The legalization-first fight will likely take the form of Democrats supporting a comprehensive bill versus Republicans in favor of dividing immigration into several separate bills. Dividing the issue would allow the House to pass border security and enforcement measures first and then to pass other measures -- legalization, guest workers, etc. -- that would take effect after the security increases are actually in place.
That is most likely what a majority of the House's 234 Republicans would prefer. But it is anathema to Democrats, and it is anathema to the Senate Gang. Recently in the Senate Judiciary Committee, Republican Gang members Lindsey Graham and Jeff Flake joined unanimous Democrats to oppose an amendment, supported by the other six Republicans on the committee, that would have required enhanced security measures to be in place for six months before legalization could begin. For Charles Schumer and committee Democrats, that would have been a deal-killer. Graham and Flake went along.
The question in the House is whether the House Gang can produce some sort of legalization-first scheme that sounds tougher than the Senate Gang's, but still does not have a real, concrete requirement of enhanced security. Maybe that is possible. In a recent Twitter exchange with Washington Post liberal blogger Greg Sargent, I wrote, "Conservatives don't like legalization first, with no guarantee of enhanced security. Dems won't support anything else." Sargent replied: "Right. Everything is about papering over the fact that there is no actual trigger now, right?"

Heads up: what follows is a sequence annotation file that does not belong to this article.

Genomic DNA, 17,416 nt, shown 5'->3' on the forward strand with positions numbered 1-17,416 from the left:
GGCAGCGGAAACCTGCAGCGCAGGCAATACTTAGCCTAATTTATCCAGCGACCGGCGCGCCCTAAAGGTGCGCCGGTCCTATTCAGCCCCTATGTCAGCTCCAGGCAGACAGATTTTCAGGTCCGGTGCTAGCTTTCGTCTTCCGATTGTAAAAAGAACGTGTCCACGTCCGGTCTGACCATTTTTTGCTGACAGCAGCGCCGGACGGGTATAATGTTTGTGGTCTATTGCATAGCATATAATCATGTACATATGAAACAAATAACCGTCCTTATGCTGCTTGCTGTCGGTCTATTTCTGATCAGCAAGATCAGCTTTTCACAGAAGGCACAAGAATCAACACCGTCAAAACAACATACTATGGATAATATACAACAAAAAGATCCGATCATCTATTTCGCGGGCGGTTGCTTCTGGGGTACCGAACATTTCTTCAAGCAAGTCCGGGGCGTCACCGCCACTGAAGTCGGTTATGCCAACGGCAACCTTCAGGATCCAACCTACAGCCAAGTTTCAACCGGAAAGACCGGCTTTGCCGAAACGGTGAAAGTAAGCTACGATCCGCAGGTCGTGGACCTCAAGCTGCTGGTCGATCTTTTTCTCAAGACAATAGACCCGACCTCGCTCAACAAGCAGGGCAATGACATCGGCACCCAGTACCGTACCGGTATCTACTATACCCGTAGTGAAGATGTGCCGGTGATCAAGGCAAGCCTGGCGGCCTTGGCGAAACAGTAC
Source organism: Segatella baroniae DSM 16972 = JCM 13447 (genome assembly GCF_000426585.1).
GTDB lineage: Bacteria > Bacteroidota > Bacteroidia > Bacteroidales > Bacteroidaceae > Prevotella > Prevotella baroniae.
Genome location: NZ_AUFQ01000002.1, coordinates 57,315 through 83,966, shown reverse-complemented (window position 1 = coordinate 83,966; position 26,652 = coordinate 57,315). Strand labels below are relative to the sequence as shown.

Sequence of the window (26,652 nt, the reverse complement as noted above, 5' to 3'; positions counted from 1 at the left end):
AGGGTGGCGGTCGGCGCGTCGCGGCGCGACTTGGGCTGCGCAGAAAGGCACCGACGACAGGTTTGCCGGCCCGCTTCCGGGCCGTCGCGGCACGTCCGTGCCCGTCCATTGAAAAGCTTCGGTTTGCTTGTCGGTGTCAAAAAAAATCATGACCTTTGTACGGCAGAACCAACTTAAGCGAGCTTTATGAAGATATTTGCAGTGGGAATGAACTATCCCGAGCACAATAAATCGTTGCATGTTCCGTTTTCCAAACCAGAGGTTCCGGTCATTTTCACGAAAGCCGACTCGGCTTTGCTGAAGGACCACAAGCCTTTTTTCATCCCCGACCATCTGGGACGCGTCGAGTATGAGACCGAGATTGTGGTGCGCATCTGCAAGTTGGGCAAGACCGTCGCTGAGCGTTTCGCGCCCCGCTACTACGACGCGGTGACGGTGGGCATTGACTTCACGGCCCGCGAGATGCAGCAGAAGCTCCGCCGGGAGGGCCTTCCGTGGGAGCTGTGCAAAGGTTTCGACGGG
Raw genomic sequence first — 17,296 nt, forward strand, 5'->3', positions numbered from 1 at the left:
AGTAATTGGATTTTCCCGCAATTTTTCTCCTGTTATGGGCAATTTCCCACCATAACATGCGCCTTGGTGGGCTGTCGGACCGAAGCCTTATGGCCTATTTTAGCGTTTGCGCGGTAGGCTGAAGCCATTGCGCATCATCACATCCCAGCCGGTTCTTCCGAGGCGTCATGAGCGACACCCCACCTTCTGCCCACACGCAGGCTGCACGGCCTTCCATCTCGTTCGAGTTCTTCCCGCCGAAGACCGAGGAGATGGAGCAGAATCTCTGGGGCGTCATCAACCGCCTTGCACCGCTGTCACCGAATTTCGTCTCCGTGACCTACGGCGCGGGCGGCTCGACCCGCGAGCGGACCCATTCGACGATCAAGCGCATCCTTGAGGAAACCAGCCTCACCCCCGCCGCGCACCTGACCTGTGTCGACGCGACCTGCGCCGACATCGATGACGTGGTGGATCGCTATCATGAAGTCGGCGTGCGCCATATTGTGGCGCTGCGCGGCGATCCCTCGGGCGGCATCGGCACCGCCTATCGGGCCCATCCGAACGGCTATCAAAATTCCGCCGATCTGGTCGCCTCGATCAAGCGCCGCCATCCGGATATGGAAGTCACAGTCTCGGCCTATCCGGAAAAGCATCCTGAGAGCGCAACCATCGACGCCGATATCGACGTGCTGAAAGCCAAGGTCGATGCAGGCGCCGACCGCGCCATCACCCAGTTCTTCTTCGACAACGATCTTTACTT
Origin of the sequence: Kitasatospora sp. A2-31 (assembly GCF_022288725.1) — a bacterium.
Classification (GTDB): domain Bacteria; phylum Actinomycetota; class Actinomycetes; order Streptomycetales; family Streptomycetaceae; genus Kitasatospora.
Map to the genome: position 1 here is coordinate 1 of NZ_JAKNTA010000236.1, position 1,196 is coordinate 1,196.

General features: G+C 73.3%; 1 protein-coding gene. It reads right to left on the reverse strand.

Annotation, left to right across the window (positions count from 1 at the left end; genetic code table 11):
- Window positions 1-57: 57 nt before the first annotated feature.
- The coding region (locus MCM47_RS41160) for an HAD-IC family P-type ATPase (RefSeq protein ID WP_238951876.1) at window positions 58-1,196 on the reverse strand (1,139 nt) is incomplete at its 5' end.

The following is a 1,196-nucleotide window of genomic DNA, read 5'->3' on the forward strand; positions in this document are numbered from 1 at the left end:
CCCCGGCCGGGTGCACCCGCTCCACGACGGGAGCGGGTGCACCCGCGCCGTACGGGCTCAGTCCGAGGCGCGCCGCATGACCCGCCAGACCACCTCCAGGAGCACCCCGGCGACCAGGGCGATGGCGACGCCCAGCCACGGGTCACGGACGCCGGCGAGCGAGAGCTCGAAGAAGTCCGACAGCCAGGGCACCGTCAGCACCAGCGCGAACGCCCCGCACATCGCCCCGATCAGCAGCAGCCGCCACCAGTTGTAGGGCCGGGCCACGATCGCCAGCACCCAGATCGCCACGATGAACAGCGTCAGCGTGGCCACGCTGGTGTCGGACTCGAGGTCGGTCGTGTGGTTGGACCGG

That is indeed right. What the House debate will show is whether Republicans will accept a bill that mirrors the Senate's legalization-first scheme or require actual security measures to be in place before legalization occurs. Whatever happens, Democrats will not move on legalization first. If Republicans accept it, an immigration reform bill will pass. If Republicans don't, the bill will fail.